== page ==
Elsevier, Renewable and Sustainable Energy Reviews, Volume 68, 1 February 2017
Trees, and their derivative products, have been used by societies around the world for thousands of years. Contemporary construction of tall buildings from timber, in whole or in part, suggests a growing interest in the potential for building with wood at a scale not previously attainable. As wood is the only significant building material that is grown, we have a natural inclination that building in wood is good for the environment. But under what conditions is this really the case?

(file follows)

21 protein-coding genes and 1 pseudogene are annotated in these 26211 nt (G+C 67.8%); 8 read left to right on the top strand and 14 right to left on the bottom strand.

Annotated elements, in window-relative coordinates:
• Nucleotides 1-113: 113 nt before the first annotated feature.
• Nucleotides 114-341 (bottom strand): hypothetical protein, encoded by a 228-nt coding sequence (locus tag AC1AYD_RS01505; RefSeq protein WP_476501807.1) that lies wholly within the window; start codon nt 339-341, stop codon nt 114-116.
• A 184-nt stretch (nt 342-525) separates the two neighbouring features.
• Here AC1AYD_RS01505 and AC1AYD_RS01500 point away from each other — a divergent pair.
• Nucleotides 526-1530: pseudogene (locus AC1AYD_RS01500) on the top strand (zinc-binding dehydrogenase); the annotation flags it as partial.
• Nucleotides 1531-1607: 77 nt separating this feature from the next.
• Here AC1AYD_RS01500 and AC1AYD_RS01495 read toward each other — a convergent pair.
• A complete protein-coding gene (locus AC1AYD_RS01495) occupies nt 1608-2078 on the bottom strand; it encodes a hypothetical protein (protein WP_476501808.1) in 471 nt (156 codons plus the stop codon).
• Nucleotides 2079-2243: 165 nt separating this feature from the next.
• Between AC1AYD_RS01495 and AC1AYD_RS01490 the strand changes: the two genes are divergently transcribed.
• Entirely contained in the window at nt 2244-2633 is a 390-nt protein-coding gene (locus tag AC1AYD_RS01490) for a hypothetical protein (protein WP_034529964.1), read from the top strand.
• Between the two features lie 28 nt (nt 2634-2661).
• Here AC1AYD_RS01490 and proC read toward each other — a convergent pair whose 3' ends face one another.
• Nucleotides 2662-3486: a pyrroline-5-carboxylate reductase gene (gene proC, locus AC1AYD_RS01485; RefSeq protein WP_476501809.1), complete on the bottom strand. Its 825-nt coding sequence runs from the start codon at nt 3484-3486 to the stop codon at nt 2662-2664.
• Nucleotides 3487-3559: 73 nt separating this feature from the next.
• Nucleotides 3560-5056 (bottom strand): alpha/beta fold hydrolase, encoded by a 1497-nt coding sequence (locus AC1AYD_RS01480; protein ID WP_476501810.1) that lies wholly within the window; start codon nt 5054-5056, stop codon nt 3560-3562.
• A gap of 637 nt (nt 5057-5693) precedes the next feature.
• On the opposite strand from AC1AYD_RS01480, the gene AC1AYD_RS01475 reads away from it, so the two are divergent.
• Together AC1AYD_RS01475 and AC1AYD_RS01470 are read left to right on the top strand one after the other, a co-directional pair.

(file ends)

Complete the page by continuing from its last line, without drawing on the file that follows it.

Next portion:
Effective implementation of rules on reduced emission from avoided deforestation and forest degradation (REDD. +) depends on the compatibility between these rules and existing sectoral policies associated with forests. This paper applies content analysis of policy documents, semi-structured interviews and case study analysis to examine the interplay between REDD. + rules and Kenyan sectorial policies and local socioeconomic settings. Results reveal that the preparation of national REDD.